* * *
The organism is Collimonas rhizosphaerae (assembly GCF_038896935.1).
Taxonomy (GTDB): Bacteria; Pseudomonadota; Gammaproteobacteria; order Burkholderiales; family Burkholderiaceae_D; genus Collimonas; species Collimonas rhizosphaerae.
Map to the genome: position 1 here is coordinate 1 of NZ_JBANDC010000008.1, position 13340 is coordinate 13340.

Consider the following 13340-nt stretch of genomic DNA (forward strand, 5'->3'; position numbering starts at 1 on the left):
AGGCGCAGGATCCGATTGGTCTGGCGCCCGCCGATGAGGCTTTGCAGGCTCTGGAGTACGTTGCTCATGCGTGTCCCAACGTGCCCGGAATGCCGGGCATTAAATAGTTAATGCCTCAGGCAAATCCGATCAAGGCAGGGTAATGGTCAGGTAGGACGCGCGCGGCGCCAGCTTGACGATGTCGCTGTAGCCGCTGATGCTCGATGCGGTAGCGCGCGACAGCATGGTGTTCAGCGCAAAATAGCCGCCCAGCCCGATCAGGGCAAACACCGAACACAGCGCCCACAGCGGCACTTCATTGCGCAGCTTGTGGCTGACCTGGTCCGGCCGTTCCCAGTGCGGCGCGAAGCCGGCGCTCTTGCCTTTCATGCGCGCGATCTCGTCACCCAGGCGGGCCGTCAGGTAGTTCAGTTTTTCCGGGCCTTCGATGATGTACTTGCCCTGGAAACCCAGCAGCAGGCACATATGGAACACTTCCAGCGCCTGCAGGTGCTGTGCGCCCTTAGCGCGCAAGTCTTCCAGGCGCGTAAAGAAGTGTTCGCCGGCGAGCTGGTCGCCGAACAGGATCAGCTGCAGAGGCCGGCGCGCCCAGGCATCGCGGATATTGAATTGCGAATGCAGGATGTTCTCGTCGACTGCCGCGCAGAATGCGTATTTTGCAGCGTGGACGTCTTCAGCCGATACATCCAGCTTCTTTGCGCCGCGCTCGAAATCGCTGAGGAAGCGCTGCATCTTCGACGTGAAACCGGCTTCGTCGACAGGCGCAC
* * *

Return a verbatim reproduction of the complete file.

The organism is Collimonas rhizosphaerae (assembly GCF_038896935.1).
Taxonomy (GTDB): Bacteria; Pseudomonadota; Gammaproteobacteria; order Burkholderiales; family Burkholderiaceae_D; genus Collimonas; species Collimonas rhizosphaerae.
Map to the genome: position 1 here is coordinate 1 of NZ_JBANDC010000008.1, position 13340 is coordinate 13340.

Consider the following 13340-nt stretch of genomic DNA (forward strand, 5'->3'; position numbering starts at 1 on the left):
AGGCGCAGGATCCGATTGGTCTGGCGCCCGCCGATGAGGCTTTGCAGGCTCTGGAGTACGTTGCTCATGCGTGTCCCAACGTGCCCGGAATGCCGGGCATTAAATAGTTAATGCCTCAGGCAAATCCGATCAAGGCAGGGTAATGGTCAGGTAGGACGCGCGCGGCGCCAGCTTGACGATGTCGCTGTAGCCGCTGATGCTCGATGCGGTAGCGCGCGACAGCATGGTGTTCAGCGCAAAATAGCCGCCCAGCCCGATCAGGGCAAACACCGAACACAGCGCCCACAGCGGCACTTCATTGCGCAGCTTGTGGCTGACCTGGTCCGGCCGTTCCCAGTGCGGCGCGAAGCCGGCGCTCTTGCCTTTCATGCGCGCGATCTCGTCACCCAGGCGGGCCGTCAGGTAGTTCAGTTTTTCCGGGCCTTCGATGATGTACTTGCCCTGGAAACCCAGCAGCAGGCACATATGGAACACTTCCAGCGCCTGCAGGTGCTGTGCGCCCTTAGCGCGCAAGTCTTCCAGGCGCGTAAAGAAGTGTTCGCCGGCGAGCTGGTCGCCGAACAGGATCAGCTGCAGAGGCCGGCGCGCCCAGGCATCGCGGATATTGAATTGCGAATGCAGGATGTTCTCGTCGACTGCCGCGCAGAATGCGTATTTTGCAGCGTGGACGTCTTCAGCCGATACATCCAGCTTCTTTGCGCCGCGCTCGAAATCGCTGAGGAAGCGCTGCATCTTCGACGTGAAACCGGCTTCGTCGACAGGCGCAC